Rep. Gonzalez is evidently an ethics dunce. He says he was inspired to introduce the legislation after visiting a friend who suffers from a failing kidney. “He’s a father of three children, and he’s in his stage 4 of kidney failure. Unless he can obtain a kidney at 40 years old, life expectancy is about 10.4 years for men and 9.1 years for women. I love my friend and I’m praying through this legislation we can extend the chances of life,” he told reporters. So he’s concocting this scheme to help his friend, and the many ways it abuses government power and prisoners’ rights while distorting the justice system are just collateral damage. The legislator doesn’t appear to comprehend such basic ethical concepts as “conflicts of interest” and the problem with “the ends justify the means.”

His co-sponsor, Rep. Garcia, might be worse: its a close call. She actually tweeted that the program would “restore bodily autonomy” to those she referred to as “incarcerated folks.” Making those under the control of the state choose between their freedom and surrendering their body parts is “autonomy”! That’s an example of Yoo’s Rationalization (# 64 on the list) for the ages.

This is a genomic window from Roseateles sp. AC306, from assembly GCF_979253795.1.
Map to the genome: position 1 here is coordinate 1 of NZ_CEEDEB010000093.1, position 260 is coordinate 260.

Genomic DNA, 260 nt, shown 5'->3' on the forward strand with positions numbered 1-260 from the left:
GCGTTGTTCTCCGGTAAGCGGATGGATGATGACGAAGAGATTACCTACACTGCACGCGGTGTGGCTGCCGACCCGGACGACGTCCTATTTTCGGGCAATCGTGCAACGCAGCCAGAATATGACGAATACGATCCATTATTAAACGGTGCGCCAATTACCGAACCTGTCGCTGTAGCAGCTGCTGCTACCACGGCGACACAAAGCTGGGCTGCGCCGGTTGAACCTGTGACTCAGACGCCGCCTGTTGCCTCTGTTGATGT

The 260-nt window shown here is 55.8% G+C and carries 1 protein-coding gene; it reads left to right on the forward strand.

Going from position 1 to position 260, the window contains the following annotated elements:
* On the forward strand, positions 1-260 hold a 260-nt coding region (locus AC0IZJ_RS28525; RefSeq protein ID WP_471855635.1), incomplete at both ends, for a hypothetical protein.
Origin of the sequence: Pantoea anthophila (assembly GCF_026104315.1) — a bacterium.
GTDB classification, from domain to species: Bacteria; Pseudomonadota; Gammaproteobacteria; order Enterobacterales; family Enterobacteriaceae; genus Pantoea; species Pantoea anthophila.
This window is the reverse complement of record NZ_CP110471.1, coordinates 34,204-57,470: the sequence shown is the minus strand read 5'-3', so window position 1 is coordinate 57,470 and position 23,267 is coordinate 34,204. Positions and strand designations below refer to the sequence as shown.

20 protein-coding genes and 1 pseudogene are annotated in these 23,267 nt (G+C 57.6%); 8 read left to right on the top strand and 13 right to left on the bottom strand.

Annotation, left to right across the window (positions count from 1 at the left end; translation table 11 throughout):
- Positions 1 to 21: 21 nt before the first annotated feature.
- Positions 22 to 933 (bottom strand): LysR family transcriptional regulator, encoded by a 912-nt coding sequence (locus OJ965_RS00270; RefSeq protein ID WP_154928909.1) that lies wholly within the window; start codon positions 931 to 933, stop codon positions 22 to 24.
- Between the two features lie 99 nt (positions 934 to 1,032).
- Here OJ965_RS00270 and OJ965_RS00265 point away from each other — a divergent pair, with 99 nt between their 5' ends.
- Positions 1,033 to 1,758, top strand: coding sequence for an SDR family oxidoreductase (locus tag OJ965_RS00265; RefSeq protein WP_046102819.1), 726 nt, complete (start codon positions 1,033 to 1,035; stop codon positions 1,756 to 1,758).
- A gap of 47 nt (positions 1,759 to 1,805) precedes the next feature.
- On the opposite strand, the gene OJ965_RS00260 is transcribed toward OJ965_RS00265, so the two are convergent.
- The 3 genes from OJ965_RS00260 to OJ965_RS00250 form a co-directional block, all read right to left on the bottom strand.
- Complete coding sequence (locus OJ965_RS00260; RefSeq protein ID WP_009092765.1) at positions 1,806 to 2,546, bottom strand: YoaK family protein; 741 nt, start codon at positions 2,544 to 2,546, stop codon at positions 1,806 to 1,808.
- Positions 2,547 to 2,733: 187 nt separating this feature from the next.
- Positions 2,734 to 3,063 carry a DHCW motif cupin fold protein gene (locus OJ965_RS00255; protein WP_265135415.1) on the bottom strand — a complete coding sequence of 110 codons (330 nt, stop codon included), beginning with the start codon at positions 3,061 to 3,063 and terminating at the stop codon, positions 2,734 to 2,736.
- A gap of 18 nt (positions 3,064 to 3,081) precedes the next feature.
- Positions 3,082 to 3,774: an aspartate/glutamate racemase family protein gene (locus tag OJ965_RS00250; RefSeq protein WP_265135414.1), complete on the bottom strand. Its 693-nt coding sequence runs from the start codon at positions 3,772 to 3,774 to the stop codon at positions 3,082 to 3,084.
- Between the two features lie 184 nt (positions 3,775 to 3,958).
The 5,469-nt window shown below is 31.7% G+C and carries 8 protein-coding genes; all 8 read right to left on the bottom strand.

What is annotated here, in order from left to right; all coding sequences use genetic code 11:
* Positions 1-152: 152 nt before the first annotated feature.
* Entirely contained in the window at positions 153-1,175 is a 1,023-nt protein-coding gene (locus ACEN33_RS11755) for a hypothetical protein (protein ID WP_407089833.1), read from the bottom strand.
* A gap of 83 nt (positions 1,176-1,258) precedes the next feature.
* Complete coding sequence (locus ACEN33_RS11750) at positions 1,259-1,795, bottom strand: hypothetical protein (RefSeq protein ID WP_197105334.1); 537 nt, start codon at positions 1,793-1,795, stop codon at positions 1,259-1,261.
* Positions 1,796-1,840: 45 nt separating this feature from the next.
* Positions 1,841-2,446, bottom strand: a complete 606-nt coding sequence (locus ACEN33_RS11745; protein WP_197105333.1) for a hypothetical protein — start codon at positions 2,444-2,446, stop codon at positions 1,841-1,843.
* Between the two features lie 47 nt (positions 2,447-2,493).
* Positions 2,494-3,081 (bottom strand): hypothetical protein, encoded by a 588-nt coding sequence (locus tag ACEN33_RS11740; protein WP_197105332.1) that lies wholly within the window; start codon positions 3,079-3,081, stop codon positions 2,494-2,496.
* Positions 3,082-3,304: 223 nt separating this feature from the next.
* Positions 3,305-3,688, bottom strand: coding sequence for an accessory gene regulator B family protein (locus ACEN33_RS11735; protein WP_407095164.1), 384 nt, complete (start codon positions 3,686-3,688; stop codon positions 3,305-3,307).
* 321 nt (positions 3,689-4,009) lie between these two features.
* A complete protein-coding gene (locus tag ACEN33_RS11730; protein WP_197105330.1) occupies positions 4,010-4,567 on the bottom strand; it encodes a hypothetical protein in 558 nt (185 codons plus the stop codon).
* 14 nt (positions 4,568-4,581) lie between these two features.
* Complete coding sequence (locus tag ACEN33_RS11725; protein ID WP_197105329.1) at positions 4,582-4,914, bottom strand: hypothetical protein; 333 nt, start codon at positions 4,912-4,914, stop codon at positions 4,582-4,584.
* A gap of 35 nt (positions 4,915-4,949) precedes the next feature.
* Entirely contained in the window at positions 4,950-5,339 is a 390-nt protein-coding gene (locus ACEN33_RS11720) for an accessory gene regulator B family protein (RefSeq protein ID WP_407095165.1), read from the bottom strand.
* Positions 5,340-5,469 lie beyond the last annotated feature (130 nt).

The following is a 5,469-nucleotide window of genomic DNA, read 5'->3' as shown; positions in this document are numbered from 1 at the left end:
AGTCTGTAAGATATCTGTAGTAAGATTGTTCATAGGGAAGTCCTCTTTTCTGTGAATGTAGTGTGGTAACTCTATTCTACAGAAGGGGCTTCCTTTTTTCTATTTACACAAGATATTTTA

Heck, why stop at kidneys and bone marrow? What about eyes? Especially both eyes: give the prisoners extra years off for that. After all, how much trouble can a blind murderer cause? They do face transplants now: what’s a prisoner’s face worth? Surely more than a few months. They do lung transplants; a prisoner could give up pieces of his liver for several patients in need of livers. If  we’re going to do this, let’s do it. Besides, these aren’t good human beings that we are forcing into compelled consent to trade their body parts for liberty. They’re just prisoners being used as a means to a useful societal objective, right?

Mr. Kant would like a word…